Once upon a time newspapers were our main source of information. Now those old newspapers are a reliable source for hundreds of years of history and secrets of the past. Now you can search for people, places, and events without the hassle of sorting through mountains of papers!

Growing Every Second

Newspaper Archive is the world's largest online newspaper database featuring over 155+ million newspaper pages. Plus our database expands by one newspaper page per second for a total of around 2.5 million pages per month! The value of your membership grows along with it.

Genealogy Made Simple

Those looking to find out more about their forefathers can empower their genealogy search with Newspaper Archive. Within our massive database, users can search ancestors' names for news stories and obituaries. We must understand our past to understand our future!

Choose the Membership Plan that is right for you!

Unlimited 6 Month

$99.95 (45% Savings!)

Unlimited page views for 6 months Learn More

Unlimited Monthly

$29.95

Unlimited page views for 1 month Learn More

Introductory

$9.95

10 page views for 1 month Learn More

Subscribe or Cancel Anytime by calling 888-845-2887

24 hours a day Monday-Saturday

Take advantage of our Introductory Membership offer and become a member for 1 month only for $9.95!

Your full introductory membership payment will be credited toward the cost of full membership any time you choose to upgrade!

Your Membership Includes:
  • 10 page views for 1 month
  • Access to Over 155+ million Newspaper Pages
  • Ability to View, Save, and Print
  • Articles featuring over 100 million people
  • Weekly Search Alerts - We search for you!
  • & Many More Features!
Subscribe for a Monthly Membership only for $29.95
Your Membership Includes:
  • Unlimited Page Views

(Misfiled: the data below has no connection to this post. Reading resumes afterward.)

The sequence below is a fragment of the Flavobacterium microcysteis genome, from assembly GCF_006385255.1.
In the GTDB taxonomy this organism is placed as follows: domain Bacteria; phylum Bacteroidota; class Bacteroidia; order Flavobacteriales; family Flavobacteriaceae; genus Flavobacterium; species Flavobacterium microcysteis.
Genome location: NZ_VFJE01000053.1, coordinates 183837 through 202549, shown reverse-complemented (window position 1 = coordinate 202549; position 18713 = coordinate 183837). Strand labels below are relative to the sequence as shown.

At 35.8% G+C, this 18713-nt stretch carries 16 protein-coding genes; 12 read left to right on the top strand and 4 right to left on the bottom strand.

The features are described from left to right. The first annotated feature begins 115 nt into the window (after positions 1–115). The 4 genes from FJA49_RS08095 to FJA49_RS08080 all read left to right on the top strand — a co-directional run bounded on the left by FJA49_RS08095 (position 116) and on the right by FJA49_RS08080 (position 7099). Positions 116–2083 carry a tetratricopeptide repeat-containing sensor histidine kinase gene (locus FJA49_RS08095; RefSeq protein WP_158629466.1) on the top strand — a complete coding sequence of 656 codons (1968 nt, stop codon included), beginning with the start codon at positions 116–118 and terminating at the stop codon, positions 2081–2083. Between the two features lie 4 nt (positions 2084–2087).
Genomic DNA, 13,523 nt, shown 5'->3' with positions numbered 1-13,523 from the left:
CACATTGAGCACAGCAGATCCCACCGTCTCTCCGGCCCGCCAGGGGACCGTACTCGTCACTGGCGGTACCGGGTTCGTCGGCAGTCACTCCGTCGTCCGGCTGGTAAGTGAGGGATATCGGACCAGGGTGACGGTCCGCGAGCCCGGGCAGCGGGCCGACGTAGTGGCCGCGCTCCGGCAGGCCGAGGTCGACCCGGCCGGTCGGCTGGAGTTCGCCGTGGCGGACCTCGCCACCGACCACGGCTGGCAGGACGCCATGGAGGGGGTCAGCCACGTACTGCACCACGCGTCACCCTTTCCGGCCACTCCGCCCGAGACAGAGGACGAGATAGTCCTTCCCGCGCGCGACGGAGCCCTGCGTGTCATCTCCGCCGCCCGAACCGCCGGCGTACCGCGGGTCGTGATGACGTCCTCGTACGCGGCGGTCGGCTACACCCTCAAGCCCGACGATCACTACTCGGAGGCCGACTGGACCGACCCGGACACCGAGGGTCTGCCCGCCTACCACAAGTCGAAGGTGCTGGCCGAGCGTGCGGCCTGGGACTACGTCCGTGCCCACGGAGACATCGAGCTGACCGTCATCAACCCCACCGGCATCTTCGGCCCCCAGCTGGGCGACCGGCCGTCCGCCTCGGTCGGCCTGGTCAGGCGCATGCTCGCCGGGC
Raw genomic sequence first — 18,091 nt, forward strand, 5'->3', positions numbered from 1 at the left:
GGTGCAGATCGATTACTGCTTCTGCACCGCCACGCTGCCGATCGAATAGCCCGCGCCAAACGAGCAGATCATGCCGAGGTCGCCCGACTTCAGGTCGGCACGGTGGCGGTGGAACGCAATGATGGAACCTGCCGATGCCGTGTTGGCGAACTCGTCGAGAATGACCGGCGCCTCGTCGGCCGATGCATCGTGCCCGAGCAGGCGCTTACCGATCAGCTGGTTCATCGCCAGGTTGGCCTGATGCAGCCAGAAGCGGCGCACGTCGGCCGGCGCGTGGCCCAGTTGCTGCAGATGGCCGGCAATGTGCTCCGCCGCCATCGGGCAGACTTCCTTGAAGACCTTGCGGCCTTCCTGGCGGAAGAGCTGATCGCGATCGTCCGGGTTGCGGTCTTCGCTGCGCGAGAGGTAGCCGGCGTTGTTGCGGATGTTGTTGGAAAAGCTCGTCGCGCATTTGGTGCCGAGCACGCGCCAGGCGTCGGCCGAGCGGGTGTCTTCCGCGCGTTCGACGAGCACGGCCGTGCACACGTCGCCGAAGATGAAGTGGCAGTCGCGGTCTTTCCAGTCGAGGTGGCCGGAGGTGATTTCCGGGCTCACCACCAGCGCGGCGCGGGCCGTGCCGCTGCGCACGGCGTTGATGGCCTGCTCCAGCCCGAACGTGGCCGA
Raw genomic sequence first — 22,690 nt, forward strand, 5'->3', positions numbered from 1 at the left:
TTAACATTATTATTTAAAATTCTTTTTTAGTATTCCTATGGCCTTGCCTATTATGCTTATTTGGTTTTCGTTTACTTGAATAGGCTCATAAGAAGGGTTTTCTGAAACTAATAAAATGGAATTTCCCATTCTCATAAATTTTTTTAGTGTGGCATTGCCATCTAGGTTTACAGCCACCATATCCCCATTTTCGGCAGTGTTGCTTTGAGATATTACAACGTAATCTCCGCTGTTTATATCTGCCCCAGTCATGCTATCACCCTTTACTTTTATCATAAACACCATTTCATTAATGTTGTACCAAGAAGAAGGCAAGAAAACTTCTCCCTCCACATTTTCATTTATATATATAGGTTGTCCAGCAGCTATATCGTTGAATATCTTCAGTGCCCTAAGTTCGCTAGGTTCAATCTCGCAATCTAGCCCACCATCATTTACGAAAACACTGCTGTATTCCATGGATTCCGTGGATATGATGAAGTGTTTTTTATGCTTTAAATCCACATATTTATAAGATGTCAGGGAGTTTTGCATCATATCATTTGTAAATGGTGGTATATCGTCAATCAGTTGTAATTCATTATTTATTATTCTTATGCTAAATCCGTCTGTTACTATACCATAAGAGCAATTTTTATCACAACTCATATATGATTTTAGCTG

• Access to Over 155+ million Newspaper Pages
  • Ability to View, Save, and Print
  • Articles featuring over 100 million people
  • Full Access To All Content including 10 Foreign Countries
  • Weekly Search Alerts - We search for you!
  • & Many More Features!
Subscribe for a 6 Month Membership only for $99.95
Best Value! Save -45%
Your Membership Includes:
  • Unlimited Page Views
  • Access to Over 155+ million Newspaper Pages
  • Ability to View, Save, and Print
  • Articles featuring over 100 million people
  • Full Access To All Content including 10 Foreign Countries
  • Weekly Search Alerts - We search for you!
  • & Many More Features!

What our Customers Say:

"It is amazing how easy and exciting it is to access all of this information! I found hundreds of articles about my relatives from Germany! Well worth the subscription!" - Michael S.

"I love this site. It's interesting to read articles about different family members. I've found articles as well as an obituary about an uncle who passed away before I was born, and another about a great aunt. It's great for helping with genealogy." - Patricia T.

"A great research tool. Allows me to view events and gives me incredible insight into the stories of the past." - Charles S.

Search Billions of Newspaper Articles 155 Million+ Pages and More Added Weekly!

Uncover 400+ Years
of Newspaper Archives
(1607 to today!)

Browse by Date

Research Newspaper Articles from 19 Countries
& all 50 U.S. States

Browse by Location

Explore 6,200+ Current &
Historical Newspaper Titles
and Counting!

Browse by Publication